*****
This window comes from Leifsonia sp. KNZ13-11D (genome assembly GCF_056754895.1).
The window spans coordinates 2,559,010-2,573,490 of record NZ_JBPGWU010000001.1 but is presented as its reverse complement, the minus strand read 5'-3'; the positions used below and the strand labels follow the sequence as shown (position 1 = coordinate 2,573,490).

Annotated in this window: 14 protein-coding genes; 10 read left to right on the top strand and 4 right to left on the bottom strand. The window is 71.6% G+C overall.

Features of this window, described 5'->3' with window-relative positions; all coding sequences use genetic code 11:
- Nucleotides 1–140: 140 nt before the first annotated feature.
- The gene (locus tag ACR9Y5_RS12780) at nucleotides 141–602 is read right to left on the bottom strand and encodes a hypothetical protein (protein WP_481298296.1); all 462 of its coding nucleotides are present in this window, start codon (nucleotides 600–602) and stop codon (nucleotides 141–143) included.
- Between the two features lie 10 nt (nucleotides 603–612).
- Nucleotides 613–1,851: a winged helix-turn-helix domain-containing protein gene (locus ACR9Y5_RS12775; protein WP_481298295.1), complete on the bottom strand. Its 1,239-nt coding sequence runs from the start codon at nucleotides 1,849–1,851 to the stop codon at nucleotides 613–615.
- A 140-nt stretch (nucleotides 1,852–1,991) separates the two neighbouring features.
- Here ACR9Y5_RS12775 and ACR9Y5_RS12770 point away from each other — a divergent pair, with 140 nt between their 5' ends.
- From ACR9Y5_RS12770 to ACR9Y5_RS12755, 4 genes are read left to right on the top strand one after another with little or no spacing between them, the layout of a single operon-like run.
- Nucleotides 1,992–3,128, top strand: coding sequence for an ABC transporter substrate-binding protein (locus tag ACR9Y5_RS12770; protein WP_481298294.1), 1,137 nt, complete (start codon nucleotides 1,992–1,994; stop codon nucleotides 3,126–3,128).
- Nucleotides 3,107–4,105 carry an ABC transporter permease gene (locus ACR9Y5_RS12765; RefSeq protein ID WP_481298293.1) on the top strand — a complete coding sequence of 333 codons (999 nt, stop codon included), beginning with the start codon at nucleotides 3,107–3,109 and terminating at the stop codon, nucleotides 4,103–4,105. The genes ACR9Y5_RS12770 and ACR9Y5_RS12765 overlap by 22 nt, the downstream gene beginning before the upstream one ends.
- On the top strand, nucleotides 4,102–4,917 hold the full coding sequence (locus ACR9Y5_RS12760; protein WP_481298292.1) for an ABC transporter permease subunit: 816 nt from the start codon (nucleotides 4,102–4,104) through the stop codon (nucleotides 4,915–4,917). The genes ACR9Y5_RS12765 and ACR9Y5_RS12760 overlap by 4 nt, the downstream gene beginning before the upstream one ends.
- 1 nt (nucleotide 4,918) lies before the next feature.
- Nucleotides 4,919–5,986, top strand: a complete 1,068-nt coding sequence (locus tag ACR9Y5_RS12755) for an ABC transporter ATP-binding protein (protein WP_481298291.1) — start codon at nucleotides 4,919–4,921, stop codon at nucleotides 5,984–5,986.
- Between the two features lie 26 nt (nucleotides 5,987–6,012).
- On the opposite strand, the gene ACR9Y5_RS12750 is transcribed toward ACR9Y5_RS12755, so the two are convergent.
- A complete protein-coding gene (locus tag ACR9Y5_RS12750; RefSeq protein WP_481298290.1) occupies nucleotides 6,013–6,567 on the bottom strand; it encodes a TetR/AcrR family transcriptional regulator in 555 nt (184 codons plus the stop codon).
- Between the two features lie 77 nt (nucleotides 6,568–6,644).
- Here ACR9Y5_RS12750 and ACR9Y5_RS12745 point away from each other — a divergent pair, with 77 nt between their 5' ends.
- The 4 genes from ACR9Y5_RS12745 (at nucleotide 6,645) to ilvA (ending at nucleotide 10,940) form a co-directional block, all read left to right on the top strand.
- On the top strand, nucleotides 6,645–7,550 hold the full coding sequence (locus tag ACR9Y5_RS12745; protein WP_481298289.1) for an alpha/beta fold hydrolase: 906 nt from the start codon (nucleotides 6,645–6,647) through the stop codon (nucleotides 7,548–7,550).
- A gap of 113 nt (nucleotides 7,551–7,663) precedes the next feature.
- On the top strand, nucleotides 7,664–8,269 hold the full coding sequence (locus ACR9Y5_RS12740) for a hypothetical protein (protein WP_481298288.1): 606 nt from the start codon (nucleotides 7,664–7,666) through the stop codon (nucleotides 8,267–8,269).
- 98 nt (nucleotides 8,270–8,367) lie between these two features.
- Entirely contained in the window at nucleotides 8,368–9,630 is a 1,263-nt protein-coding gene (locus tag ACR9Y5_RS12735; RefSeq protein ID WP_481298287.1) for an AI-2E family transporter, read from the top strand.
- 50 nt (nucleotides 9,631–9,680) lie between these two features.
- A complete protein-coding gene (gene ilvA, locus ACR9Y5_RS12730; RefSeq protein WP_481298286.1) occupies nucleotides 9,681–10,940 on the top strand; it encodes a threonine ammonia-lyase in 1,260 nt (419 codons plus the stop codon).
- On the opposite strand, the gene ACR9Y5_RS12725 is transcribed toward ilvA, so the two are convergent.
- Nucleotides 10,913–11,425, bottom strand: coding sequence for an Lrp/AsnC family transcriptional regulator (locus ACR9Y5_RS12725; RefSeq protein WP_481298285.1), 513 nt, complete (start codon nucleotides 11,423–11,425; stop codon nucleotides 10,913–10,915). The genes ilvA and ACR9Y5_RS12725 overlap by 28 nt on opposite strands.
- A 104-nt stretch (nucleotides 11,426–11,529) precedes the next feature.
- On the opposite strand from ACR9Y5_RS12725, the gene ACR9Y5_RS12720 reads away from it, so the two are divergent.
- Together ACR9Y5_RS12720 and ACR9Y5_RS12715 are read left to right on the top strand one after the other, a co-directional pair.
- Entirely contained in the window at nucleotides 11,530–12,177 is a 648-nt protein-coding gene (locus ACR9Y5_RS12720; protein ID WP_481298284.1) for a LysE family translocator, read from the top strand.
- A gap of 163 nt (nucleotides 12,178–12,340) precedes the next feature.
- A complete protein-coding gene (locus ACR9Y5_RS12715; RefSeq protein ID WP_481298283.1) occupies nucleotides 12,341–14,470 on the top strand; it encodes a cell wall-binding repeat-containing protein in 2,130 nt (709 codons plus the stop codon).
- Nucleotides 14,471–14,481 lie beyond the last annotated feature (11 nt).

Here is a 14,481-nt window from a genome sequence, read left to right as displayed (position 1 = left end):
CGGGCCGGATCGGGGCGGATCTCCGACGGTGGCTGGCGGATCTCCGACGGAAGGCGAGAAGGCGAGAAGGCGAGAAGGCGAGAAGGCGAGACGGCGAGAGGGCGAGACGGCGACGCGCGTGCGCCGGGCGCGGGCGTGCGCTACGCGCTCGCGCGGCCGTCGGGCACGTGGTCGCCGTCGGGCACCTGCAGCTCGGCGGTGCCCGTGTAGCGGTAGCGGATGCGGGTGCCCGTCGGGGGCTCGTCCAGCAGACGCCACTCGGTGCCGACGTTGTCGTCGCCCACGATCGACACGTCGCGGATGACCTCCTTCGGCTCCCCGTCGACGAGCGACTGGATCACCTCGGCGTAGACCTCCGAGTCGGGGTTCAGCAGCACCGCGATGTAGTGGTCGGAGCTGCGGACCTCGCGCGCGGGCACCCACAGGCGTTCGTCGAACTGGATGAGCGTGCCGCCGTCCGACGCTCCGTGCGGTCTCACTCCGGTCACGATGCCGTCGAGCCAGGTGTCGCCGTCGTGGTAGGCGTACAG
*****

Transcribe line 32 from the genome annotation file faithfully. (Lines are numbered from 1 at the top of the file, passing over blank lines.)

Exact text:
- A 104-nt stretch (nucleotides 11,426–11,529) precedes the next feature.